The Words of the Fefferman Family
Attending an anti-cult conference isn't the way most Unificationists would choose to spend the July 4th weekend. But that's what I did earlier this month, together with my Japanese colleagues, Shunsuke Uotani, an official of the Universal Peace Federation in Japan, and Toru Goto, a leader of the victims of forced conversion in Japan. Throughout my work with the International Coalition for Religious Freedom, I've been going to these meetings each year for about a decade -- mainly in order to keep an eye on our movement's opponents and to get a sense of what they may be planning against us. In the process, I've also come to understand that the "cultic studies" movement is not at all monolithic. It includes a wide spectrum of psychologists, academics, and activists, ranging from vehemently anti-Unification Church deprogrammers to fair-minded professors.
In most of my previous expeditions into the world of anti-cultism, I had ventured into these meetings as a lone reconnaissance officer behind enemy lines. However, I never hid my identity as a Unificationist, and soon came to learn that some folks were interested in real communication, not just venting their hostility against the "Moon cult." The International Cultic Studies Association (ICSA) in particular has provided a number of opportunities for constructive dialogue.
At the same time, this conference has regularly featured sessions led by the anti-Unification Church lawyers' group in Japan, known as the National Network of Lawyers Against Spiritual Sales. The reaction of these anti-Unification Church speakers when I introduced myself was sometimes amusing. One anti-Unification Church university professor simply responded, "Your kidding, right?" when I told him I was a current member. Another participant, a long-haired, Japanese ex-Unification Church member who is now a chain-smoking Christian pastor ministering mainly to other ex-Unification Church members, said: "Right now I am having mixed emotions toward you!"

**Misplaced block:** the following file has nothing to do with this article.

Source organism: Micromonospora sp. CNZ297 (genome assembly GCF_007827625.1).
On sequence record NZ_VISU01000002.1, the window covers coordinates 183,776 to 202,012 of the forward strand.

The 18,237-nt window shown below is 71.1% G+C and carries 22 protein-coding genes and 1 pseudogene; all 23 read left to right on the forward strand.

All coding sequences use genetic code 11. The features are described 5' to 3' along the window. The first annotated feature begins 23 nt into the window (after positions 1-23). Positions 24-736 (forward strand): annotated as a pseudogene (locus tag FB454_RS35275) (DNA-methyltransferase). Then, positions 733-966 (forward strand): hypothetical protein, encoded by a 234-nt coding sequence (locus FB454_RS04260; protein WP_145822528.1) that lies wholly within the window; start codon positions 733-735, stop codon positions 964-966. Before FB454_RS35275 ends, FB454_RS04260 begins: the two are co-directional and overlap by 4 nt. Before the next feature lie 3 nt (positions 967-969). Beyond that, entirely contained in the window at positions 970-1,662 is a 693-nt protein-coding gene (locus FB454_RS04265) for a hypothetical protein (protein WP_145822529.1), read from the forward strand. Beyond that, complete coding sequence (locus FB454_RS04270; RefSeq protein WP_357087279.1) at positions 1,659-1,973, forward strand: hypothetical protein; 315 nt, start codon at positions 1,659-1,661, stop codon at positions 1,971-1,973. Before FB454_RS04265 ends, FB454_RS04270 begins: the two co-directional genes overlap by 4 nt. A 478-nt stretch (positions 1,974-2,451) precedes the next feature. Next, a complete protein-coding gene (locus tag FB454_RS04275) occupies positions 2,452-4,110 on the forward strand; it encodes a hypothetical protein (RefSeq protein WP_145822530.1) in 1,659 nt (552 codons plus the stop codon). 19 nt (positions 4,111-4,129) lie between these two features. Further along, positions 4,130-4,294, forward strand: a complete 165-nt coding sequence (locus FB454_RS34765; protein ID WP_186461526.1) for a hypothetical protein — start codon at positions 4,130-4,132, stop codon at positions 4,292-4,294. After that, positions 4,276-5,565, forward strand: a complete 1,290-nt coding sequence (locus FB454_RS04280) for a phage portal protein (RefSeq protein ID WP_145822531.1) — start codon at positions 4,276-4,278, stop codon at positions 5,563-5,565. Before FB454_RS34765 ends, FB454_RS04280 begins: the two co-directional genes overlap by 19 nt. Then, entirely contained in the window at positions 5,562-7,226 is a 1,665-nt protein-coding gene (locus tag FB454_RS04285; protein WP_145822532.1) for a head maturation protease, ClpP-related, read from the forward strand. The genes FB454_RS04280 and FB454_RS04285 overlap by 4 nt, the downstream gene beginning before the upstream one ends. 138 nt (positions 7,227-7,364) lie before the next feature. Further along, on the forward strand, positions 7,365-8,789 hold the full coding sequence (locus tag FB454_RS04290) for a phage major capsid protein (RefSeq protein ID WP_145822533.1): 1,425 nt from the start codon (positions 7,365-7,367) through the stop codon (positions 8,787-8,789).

During the last two ICSA meetings, I was not the only current Unification Church member in attendance. Last year I was joined by Richard Bach, an attorney and a second-generation Unificationist, of the United States and Sam Nagasaka, a victim of forced conversion, of Japan. This year, Japan sent Mr. Goto and Mr. Uotani. This most recent ICSA meeting in Fort, Lee New Jersey from July 2-3 yielded some promising results.
Mr. Goto's presence there was significant, their anti-Unification Church lawyers and their allies in Japan long have denied that deprogramming exists. By their lights, the violent confinement of Unification Church members in prison condos for months or years at a time is just a friendly conversation between friends and family. When their victims (i.e. "clients" with tort claims, in legalese) renounce their affiliation with the Unification Church, they are urged to sign formal statements averring that force or coercion were ever a factor. Mr. Toru Goto is an anomaly. Unlike his brother and sister-in-law, he held out against their coercion for more than 12 years and very nearly died of starvation. Standing tall and proud at the ICSA conference, his very presence was living proof that kidnapping and confinement of Unification Church members persists in Japan.
From Mr. Goto's viewpoint, the highlight came during the Friday session by the anti-Unification Church lawyers' group, entitled "How the Government, Lawyers, Citizens and Victims are Trying to Tackle the Issues Concerning Controversial Groups, Especially the Unification Church, in Japan." Most of the session dealt with the "spiritual sales" issue, but one presenter, "anti-cult activist" Eiko Suzuki, mentioned our campaign against kidnapping and confinement. He expressed the opinion that the main reason for this activity is to distract people from the church's "illegal" behavior in fundraising and recruiting. He even showed a slide of our pamphlet with Mr. Goto's picture on the front. At that point I interrupted to add that Mr. Goto was actually right there in the room. Mr. Suzuki then politely introduced Mr. Goto, which resulted in a lot of people speaking to him afterward. During the question period, I gave a brief rebuttal to Mr. Suzuki's claim. "If you want to claim the moral high ground," I declared, "you need to speak out against kidnapping and confinement."